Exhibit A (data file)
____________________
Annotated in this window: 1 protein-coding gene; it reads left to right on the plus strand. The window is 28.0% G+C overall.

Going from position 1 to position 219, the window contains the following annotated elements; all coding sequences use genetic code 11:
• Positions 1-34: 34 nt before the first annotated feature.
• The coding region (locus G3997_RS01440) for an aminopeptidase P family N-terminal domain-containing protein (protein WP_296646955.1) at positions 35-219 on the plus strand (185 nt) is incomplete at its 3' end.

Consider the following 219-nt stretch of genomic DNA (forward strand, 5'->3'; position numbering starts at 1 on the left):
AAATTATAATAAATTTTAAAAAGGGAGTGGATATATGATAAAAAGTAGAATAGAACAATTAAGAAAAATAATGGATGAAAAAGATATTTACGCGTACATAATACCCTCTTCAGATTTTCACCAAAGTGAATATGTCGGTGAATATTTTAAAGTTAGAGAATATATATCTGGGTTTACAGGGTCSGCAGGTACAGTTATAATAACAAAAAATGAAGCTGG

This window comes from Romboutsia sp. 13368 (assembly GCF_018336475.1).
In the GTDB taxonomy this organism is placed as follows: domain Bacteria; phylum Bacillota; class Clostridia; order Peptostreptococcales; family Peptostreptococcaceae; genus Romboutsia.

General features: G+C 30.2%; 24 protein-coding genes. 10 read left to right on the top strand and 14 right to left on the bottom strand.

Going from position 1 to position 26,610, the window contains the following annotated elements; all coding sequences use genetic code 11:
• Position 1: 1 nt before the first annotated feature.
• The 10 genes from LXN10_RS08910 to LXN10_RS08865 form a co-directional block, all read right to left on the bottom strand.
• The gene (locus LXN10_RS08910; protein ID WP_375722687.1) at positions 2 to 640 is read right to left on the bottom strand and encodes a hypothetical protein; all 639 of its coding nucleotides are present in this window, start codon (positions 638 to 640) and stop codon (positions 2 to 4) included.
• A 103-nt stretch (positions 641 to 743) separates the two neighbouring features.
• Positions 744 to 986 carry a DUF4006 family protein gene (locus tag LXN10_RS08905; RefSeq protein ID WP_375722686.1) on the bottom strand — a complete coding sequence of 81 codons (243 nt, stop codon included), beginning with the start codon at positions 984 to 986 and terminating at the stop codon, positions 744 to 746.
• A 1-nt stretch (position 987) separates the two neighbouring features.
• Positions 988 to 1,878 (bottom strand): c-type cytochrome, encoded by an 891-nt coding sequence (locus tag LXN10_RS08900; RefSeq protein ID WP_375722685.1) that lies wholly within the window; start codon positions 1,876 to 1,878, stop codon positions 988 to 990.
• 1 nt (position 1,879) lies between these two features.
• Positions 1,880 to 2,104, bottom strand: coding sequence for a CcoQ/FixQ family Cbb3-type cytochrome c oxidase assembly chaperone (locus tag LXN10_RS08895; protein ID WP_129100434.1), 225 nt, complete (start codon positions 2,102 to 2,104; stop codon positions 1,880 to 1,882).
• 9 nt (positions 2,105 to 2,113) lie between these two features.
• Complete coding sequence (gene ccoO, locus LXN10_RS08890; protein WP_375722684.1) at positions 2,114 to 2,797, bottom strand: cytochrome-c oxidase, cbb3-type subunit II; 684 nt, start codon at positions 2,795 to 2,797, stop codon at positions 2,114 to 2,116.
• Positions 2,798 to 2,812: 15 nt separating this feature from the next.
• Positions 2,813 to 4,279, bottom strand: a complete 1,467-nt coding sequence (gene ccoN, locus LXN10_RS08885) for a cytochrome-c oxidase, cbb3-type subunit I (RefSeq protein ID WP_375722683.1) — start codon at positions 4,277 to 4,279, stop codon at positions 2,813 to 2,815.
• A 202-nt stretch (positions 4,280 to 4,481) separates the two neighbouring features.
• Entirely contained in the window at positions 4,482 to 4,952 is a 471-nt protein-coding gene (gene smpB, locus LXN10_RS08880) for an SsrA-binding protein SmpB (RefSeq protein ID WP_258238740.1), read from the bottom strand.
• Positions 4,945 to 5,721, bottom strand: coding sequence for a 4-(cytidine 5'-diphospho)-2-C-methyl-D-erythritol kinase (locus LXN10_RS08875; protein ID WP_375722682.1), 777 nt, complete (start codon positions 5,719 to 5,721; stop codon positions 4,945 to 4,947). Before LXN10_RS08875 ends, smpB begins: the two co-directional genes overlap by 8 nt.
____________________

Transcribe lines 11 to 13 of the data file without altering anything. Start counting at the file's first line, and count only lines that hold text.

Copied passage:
• Position 1: 1 nt before the first annotated feature.
• The 10 genes from LXN10_RS08910 to LXN10_RS08865 form a co-directional block, all read right to left on the bottom strand.
• The gene (locus LXN10_RS08910; protein ID WP_375722687.1) at positions 2 to 640 is read right to left on the bottom strand and encodes a hypothetical protein; all 639 of its coding nucleotides are present in this window, start codon (positions 638 to 640) and stop codon (positions 2 to 4) included.